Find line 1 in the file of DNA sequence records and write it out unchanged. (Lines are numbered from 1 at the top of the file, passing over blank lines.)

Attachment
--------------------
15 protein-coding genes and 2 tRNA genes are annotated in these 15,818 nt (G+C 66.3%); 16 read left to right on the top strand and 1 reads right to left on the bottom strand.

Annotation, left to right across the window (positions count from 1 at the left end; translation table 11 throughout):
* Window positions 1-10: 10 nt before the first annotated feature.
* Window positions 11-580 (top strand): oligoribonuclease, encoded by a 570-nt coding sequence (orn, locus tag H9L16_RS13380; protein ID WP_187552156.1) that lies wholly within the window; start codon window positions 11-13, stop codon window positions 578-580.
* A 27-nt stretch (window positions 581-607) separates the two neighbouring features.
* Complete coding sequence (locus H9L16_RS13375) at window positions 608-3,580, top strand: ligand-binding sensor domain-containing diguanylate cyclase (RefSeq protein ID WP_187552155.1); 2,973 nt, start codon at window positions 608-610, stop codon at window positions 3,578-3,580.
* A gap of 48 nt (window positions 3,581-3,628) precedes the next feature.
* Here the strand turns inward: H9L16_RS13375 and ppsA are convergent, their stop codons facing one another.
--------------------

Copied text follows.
15 protein-coding genes and 2 tRNA genes are annotated in these 15,818 nt (G+C 66.3%); 16 read left to right on the top strand and 1 reads right to left on the bottom strand.